NASA's Curiosity rover will attempt to collect water sample on Mars

Over the last year, NASA has discovered numerous evidence that liquid water exists on Mars. With signs the red planet once had lakes, and frozen water found on mountains, NASA now wants to try collecting a sample, and plans to use the Curiosity rover to do it. The robot is already located near Mars's Gale Crater, and it will travel to inspect a pair of gullies on the side of Mount Sharp.

Specifically, NASA is sending Curiosity to investigate recurring slope lineae, or RSL. These are vertical lines that appear on hillsides (seen below), created seasonally when the surface temperature rises enough for water to melt and flow downwards, displacing sand along the way.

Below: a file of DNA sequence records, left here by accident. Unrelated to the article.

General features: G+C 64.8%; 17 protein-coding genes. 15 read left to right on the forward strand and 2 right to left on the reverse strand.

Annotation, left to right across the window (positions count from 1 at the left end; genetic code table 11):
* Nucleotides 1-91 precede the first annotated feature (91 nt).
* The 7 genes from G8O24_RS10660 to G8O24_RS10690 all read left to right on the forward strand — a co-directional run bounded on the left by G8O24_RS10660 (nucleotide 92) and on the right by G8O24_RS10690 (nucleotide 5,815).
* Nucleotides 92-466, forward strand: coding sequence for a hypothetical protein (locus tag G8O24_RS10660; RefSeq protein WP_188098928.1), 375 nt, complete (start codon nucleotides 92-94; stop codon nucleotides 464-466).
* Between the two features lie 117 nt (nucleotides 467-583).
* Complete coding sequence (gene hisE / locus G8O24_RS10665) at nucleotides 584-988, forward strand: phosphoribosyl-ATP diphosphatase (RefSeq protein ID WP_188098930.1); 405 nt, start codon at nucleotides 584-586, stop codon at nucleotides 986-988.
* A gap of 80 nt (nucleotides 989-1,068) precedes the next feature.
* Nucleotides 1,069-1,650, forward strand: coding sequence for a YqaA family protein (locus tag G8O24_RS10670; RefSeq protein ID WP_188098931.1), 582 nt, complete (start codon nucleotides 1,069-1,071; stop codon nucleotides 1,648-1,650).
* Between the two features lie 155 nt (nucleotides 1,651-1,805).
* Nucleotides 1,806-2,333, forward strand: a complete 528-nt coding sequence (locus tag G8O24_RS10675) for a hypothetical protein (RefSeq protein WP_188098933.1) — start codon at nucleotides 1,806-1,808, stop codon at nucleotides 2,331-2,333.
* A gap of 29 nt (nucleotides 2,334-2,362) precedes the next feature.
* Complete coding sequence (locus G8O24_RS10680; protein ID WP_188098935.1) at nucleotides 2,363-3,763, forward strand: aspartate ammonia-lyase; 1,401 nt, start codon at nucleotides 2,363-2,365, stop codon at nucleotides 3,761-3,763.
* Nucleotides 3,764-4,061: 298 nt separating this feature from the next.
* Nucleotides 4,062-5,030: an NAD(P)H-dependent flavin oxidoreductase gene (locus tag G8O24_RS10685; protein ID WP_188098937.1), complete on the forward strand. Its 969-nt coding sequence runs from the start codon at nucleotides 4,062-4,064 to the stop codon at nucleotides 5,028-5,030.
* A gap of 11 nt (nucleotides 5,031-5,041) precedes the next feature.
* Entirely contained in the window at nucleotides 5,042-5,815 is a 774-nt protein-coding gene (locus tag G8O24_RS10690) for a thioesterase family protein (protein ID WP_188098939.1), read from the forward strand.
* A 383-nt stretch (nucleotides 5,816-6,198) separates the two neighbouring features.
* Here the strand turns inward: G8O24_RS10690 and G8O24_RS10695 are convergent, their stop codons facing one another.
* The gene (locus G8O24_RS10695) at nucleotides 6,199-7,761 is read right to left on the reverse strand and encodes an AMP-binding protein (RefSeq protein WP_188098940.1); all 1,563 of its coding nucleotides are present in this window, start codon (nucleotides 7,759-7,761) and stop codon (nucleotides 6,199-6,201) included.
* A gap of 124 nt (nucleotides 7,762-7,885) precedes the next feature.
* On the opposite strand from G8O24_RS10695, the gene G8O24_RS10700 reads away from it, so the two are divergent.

NASA believes the two gullies are a location for RSL, and want Curiosity to get into a position that can take better images than what's been seen before. The agency says it hopes to get these photos within a year, and then study them to confirm that it's RSL and not something like dust and sand movement.

If RSL is confirmed, they will try to send the rover to collect a sample and perform an analysis with its Curiosity. This ordeal won't do anything like confirm the existence of life on Mars, but NASA believes any findings will be useful in planning a future mission to the planet.

SOURCE Aviation Week